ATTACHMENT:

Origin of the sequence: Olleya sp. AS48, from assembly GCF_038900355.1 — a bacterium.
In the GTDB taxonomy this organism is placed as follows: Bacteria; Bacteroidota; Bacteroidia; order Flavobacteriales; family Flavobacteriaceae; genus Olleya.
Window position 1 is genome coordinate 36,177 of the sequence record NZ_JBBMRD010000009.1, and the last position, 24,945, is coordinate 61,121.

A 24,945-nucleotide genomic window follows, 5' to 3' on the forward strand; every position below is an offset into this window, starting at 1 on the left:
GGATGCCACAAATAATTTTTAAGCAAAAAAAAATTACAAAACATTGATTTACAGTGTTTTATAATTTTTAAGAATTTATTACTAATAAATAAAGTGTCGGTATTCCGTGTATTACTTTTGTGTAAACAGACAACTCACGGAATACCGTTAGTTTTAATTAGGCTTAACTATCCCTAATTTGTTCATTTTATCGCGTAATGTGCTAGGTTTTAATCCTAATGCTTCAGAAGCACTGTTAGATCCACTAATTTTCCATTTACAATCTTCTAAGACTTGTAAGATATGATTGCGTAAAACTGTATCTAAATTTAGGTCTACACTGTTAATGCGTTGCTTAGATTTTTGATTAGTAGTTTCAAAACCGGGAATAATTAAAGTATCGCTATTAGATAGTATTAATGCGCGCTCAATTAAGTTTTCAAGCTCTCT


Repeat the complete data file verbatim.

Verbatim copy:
Origin of the sequence: Olleya sp. AS48, from assembly GCF_038900355.1 — a bacterium.
In the GTDB taxonomy this organism is placed as follows: Bacteria; Bacteroidota; Bacteroidia; order Flavobacteriales; family Flavobacteriaceae; genus Olleya.
Window position 1 is genome coordinate 36,177 of the sequence record NZ_JBBMRD010000009.1, and the last position, 24,945, is coordinate 61,121.

A 24,945-nucleotide genomic window follows, 5' to 3' on the forward strand; every position below is an offset into this window, starting at 1 on the left:
GGATGCCACAAATAATTTTTAAGCAAAAAAAAATTACAAAACATTGATTTACAGTGTTTTATAATTTTTAAGAATTTATTACTAATAAATAAAGTGTCGGTATTCCGTGTATTACTTTTGTGTAAACAGACAACTCACGGAATACCGTTAGTTTTAATTAGGCTTAACTATCCCTAATTTGTTCATTTTATCGCGTAATGTGCTAGGTTTTAATCCTAATGCTTCAGAAGCACTGTTAGATCCACTAATTTTCCATTTACAATCTTCTAAGACTTGTAAGATATGATTGCGTAAAACTGTATCTAAATTTAGGTCTACACTGTTAATGCGTTGCTTAGATTTTTGATTAGTAGTTTCAAAACCGGGAATAATTAAAGTATCGCTATTAGATAGTATTAATGCGCGCTCAATTAAGTTTTCAAGCTCTCT